Ignition temperatures for common explosives range from approximately 170° to 300° C. To initiate deflagration of residue particulates, then, particulates must be heated to at least their ignition temperature, which can be achieved, for example, by collecting the particulates and directing them onto a hot surface or by heating the air surrounding the particulates. It is expected that the optical emission from burning particulates will be related to their burn intensity and rate. For explosives, the characteristic emission should be a high-intensity light burst in a short time period. For a nonexplosive, the characteristic emission, if any, should be a low-intensity light emission over a longer time period. Optical emission can be measured using, for example, a photomultiplier tube, charge coupled device (CCD), or photodiode. In comparing signals from the optical emission of burned explosive and nonexplosive particulate for the same magnitude pulse height, the pulse from an explosive is expected to have one or a combination of the following: a narrower width, different line emission, and/or extension of the continuum optical radiation spectrum to shorter wavelengths relative to nonexplosives. These signatures permit the measurement of explosive residues using pulse shape analysis of the optical emission of the burning residue.
Reference will now be made in detail to the present preferred embodiment of the invention, examples of which are illustrated in the accompanying drawings. Similar or identical structure is identified using identical callouts. Turning now to FIG. 1, where the apparatus of the present invention is schematically illustrated, explosive particulates (and other particulates as well) can be collected by vacuuming or swiping, as examples. Shown are particles, 10, being collected by means of vacuum hose, 12. The particles are caused to flow past hot surface, 14, in light-tight enclosure, 16, by vacuum pump or impeller, 18, which exhausts into the atmosphere, 20. Some of the particles impinge on hot surface, 14. Controller, 22, regulates the temperature of surface, 14, to where particulate deflagration can occur. Photodetector, 24, controlled by detector electronics, 26, receives the optical output of the deflagrating particles which is subsequently analyzed by optical pulse analyzer 28. In manual operation, a sample swipe of residue would be transferred onto hot surface, 14, within enclosure, 16, where deflagration is initiated in the particulates and the resulting optical output is detected and analyzed. It is conceivable that some explosive particles may be attached to nonexplosive dust particulates.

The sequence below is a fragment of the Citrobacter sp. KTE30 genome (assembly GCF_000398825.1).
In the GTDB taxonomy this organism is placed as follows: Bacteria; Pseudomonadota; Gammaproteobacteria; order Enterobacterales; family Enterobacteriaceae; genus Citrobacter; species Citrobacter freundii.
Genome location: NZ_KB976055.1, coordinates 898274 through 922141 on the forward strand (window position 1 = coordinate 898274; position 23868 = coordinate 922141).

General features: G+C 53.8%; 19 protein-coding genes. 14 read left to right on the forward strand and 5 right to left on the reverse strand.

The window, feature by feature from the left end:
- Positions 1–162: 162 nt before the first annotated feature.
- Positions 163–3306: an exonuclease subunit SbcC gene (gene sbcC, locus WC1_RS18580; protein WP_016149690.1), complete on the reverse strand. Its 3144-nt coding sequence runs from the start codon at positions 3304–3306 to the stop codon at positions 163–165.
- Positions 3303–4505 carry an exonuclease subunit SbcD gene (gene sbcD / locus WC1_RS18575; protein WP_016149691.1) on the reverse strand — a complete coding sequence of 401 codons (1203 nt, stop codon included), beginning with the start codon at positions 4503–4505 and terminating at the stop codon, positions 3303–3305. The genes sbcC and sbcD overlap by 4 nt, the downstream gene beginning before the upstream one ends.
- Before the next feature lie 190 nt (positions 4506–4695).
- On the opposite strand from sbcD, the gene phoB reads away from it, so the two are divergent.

Various other methods for bringing the particulate to their deflagration temperature are also contemplated. Deflagration of the explosive particulate in the sample can also be initiated by using laser or other radiation, or by means of frictional agitation. The temperature at which deflagration occurs can be reduced by increasing the ambient pressure. Suitable photodetectors include, for example, photo-multiplier tubes, photodiodes, image intensifier tubes, or CCD detectors. The optical pulse corresponding to the particulate deflagration may be analyzed using the optical signal pulse width, pulse magnitude, continuum spectrum (in part or in whole), or characteristic line emission(s).
Having generally described the invention, the following specific examples are given as further illustration thereof.
FIG. 2, hereof, illustrates the apparatus used in initial experiments for characterizing optical signatures from explosive particulates. Photomultiplier tube (PMT), 24, was mounted on one end of cylindrical enclosure, 16. Sample particulates, 10, were placed in aluminum foil sample cup, 14, which was attached to the other end of enclosure, 16. The apparatus including PMT, 24, enclosure, 16, and sample cup, 14, was made light tight. The PMT was energized using high voltage power supply 26, and cup, 14, was placed in contact with hot plate, 30, such that the sample cup was heated to a temperature of greater than 500° C. (measured using a thermocouple probe, not shown). Within several seconds, explosive particulates were observed to burn, and a photograph was taken of the optical emission pulse as detected by PMT, 24, amplified by preamplifier, 32, and displayed using oscilloscope, 34. In obtaining the data shown in FIGS. 3-7, hereof, it was found that amplification of the optical signal was unnecessary.